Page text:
Trainer Tip: Mary explains the NVC principle known as the "protective use of force."
Ask the Trainer: Can you help me connect with my needs behind the protective use of force I use with my children?
Ask the Trainer: For many years I have been using crime and punishment (reward and consequences) to discipline because it was the only thing I knew. I knew deep in my heart it was alienating me...
Trainer Tip: Punitive use of force stems from a belief that people behave in certain ways because they're bad, and that they need to be punished to mend their ways. One way to punish is to judge them. In contrast, protective use of force stems from a desire to prevent injury or injustice. It focuses on protecting people’s rights and well-being, not judging their behavior.
CNVC Certified Trainer Lore Baur shares how, as a teacher, the classroom is a laboratory for learning NVC and incorporating the NVC consciousness into the classroom. Topics discussed include empathy, permission to educate, protective use of force, corrective action, choice & options and re-do.
What do we actually mean by “use of force” and what counts as such? Here's a template that will be unpacked in this article: "Use of force is consistent with nonviolence to the extent that we use the least amount of force possible, with the most love possible, aiming at (re)creating conditions for dialogue; that we make the choice using as much nonreactive discernment as possible, with as much...
CNVC Certified Trainer Lore Baur asks: "Have you ever seen something happen that made you feel uncomfortable and you didn't know what to do?" That's the "bystander effect:" a well-researched and commonly experienced phenomenon. Training can help you overcome it, enabling you to discern what to do and how to support others in ways that reduce trauma and increase safety.
NVC practice is based on several key assumptions and intentions. When we live based on these assumptions and intentions, self-connection and connection with others become increasingly possible and easy, helping us contribute to a world where everyone’s needs are attended to peacefully.
In this role play, Jean Morrison plays a mother who is asking her son to vacuum the house and he is objecting. She enacts the role first using "jackal" language and then again using Nonviolent Communication.
In this introduction to Nonviolent Communication (NVC), Wes Taylor discusses the two basic aspects of NVC, the consciousness and the tools that help manifest the consciousness.
Veteran CNVC Certified Trainer, Sylvia Haskvitz, reviews the key distinctions (sometimes referred to as the key differentiations) in Nonviolent Communication.
What could be, more often than not, overlooked when we think about or represent NVC or Marshall Rosenberg's work? This article busts some commonly held ideas and approaches to NVC. It challenges us to widen the lens of what it really means to be "life-serving", or speaking and hearing the "language of life". And it also speaks to how thinking can deepen feeling and relatedness...
18 - 27 minutes
We can't alone (nor with lone communities) transform the hidden structures of violence and domination. Dialogue alone isn't disruptive enough. We can easily be in dialogue with Trump supporters while the planet burns up, millions are still hungry, and we go extinct. NVC seriously risks reinforcing vast inequities and abuses if we're not radically engaging systemic constraints, and impacts of...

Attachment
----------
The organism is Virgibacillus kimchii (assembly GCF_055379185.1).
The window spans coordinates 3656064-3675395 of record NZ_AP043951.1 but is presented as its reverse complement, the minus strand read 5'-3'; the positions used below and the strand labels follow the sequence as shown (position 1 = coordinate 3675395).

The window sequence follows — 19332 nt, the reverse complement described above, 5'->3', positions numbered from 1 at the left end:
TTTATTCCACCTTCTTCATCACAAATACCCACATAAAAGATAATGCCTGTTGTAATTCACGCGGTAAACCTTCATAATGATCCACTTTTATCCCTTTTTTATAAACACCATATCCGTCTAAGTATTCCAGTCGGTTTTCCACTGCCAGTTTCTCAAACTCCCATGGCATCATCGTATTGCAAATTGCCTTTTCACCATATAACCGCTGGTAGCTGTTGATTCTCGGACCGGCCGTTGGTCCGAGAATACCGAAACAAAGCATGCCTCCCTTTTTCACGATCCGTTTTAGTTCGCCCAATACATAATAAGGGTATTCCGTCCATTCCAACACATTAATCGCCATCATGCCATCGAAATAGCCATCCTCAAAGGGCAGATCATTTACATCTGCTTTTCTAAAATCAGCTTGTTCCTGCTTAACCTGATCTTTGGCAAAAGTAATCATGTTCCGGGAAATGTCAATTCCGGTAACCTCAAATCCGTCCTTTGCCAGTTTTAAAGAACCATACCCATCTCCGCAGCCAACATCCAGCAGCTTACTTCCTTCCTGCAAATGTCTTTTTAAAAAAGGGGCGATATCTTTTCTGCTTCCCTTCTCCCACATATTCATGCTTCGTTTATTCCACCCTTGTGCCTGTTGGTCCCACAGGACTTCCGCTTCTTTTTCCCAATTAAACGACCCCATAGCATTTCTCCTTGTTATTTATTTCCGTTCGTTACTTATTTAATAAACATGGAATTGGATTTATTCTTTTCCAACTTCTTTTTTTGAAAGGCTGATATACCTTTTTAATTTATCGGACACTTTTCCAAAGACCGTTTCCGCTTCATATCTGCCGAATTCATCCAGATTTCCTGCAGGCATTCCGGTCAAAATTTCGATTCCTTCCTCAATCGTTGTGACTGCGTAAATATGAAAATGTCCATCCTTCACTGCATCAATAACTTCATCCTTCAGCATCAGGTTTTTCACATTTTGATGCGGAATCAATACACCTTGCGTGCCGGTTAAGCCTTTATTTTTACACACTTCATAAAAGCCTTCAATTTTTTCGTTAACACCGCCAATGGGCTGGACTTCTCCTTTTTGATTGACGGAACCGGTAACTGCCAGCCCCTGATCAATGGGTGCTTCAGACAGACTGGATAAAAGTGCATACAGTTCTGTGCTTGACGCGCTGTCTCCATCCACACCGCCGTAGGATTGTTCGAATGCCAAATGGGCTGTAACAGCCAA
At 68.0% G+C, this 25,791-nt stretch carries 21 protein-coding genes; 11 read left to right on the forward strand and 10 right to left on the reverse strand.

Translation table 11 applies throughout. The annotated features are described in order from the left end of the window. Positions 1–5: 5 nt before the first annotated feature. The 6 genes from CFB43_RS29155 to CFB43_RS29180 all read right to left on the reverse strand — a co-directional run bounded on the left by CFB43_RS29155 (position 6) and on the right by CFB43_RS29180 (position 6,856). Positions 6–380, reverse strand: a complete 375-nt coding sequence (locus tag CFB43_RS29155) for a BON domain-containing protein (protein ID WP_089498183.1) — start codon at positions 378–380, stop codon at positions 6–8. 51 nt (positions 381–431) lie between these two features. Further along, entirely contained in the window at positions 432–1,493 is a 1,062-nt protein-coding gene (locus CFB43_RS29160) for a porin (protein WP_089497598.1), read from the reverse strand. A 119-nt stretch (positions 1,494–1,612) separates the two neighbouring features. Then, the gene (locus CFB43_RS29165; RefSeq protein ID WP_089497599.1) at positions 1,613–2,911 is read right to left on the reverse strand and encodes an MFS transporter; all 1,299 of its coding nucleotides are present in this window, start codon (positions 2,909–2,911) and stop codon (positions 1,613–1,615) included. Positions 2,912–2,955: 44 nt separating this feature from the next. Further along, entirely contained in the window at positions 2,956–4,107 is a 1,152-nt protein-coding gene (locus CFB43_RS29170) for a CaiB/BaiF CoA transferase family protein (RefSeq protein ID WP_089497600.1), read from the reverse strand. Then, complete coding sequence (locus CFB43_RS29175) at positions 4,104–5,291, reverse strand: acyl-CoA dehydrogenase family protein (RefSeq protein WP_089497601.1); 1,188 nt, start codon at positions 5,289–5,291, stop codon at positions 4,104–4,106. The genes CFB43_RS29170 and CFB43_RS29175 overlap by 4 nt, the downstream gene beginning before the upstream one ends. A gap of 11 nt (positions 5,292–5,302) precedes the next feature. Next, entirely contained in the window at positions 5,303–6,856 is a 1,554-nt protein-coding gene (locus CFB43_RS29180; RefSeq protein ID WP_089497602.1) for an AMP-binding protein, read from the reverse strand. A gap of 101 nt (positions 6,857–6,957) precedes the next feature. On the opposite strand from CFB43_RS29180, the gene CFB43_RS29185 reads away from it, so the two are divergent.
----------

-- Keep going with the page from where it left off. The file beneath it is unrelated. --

By focusing on NVC process and practice without factoring in the interdependent, systemic dimension we unwittingly diminish the power of NVC. We reinforce the dominant paradigm, rather than challenging it -- making NVC one more tool for compliance. NVC principles can turn against its own purpose in cruel ways. NVC could also empower social change. We'll need our attention on this matter if we...
Many believe it's only a true NVC request when we can ask for what we need without urgency or insistence. But what if we're the target of oppression and hate in a world with systemic inequality? Is it still nonviolence to abdicate power by allowing the person enacting harm to be the one to decide whether harm continues? The intensity of the need, degree of harm, and how chronically unmet the...
Trainer Tip: What is motivating your (in)actions? Are you doing something in the name of supporting deeper heartfelt needs, free of judgement or blame? Or are you bringing in consequences based on viewing the other person as having "bad behaviour"?
This document is for organizations that want to integrate NVC. The intention is to use conflict as a stimulus to personal growth, more open and honest relationships, and life-affirming change. It mentions using NVC skills such as self connection, empathy, honesty, and requests (and protective use of force as last resort) to navigate the conflict with an intention of connection.
In this upbeat video, CNVC Certified Trainers Kelly Bryson, Christine King and Jean Morrison enact two role plays that involve a triggered adult interacting with a young student and a teacher who has just witnessed an unpleasant interaction between two students.
Clinical psychologist, Robert Gonzales, Ph.D., uses an open dialogue with a practitioner to explore effective, compassionate methods to handle a volatile counseling situation. This resource has been newly remastered to a larger, higher quality video.
Trainer tip: Why do NVC practitioners sometimes use the jackal as a metaphor in the NVC world? What can it teach us? Read on for more.